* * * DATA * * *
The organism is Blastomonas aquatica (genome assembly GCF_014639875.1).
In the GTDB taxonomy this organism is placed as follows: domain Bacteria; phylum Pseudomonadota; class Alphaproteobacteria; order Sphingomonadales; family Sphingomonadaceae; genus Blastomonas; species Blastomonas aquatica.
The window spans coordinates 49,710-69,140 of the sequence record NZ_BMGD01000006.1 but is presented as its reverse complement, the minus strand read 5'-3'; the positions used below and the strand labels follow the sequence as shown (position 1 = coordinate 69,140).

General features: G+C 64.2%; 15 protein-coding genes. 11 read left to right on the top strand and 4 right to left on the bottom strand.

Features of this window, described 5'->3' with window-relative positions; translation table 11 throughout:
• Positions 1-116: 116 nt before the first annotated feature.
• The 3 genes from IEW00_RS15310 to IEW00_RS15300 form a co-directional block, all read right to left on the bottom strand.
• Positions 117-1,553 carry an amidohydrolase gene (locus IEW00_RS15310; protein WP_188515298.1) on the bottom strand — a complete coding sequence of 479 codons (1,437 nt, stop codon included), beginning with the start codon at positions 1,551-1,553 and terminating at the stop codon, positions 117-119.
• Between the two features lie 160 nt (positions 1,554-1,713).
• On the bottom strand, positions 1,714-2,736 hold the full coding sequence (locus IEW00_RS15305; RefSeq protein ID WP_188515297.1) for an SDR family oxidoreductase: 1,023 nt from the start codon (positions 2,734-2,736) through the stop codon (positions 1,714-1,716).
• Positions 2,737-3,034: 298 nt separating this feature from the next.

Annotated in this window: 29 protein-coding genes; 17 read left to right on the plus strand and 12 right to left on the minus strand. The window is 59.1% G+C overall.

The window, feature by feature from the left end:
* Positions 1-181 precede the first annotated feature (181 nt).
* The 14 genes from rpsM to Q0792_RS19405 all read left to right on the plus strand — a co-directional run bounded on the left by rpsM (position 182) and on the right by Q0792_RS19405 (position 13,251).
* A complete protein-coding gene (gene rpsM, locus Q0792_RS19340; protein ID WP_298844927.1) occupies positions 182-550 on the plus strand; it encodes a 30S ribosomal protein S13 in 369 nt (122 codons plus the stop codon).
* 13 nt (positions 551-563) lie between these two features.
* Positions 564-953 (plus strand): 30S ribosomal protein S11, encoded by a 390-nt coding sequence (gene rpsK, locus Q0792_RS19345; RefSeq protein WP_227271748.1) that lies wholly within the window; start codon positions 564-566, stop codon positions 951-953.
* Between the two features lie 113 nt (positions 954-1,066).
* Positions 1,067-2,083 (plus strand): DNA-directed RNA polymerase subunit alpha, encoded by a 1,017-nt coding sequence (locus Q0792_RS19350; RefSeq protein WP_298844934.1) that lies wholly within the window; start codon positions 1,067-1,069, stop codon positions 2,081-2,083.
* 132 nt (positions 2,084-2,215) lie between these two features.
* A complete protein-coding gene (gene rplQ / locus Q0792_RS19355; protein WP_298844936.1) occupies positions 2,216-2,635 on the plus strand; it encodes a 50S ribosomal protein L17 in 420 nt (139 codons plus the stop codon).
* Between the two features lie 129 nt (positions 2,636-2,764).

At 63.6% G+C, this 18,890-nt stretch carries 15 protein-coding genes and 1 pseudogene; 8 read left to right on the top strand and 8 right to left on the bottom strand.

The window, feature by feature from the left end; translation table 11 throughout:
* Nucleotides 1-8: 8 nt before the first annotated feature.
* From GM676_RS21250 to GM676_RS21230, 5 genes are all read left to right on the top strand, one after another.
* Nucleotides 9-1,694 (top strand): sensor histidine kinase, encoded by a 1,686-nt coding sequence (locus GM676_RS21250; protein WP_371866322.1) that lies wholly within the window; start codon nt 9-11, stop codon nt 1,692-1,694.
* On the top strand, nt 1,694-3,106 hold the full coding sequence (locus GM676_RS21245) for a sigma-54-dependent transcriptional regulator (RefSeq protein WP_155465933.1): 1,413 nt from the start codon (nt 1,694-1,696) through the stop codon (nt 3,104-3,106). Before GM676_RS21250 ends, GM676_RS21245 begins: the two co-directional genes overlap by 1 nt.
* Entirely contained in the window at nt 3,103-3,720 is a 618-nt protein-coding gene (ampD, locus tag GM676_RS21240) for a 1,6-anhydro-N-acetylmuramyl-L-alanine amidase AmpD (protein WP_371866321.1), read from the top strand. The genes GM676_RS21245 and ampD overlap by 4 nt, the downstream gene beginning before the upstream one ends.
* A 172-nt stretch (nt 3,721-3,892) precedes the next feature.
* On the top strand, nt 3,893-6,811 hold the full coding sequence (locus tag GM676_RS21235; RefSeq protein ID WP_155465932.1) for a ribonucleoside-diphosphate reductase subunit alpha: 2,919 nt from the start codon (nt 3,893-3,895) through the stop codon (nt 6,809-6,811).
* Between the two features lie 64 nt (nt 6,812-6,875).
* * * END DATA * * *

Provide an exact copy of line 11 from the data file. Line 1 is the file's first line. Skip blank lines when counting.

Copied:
• Positions 2,737-3,034: 298 nt separating this feature from the next.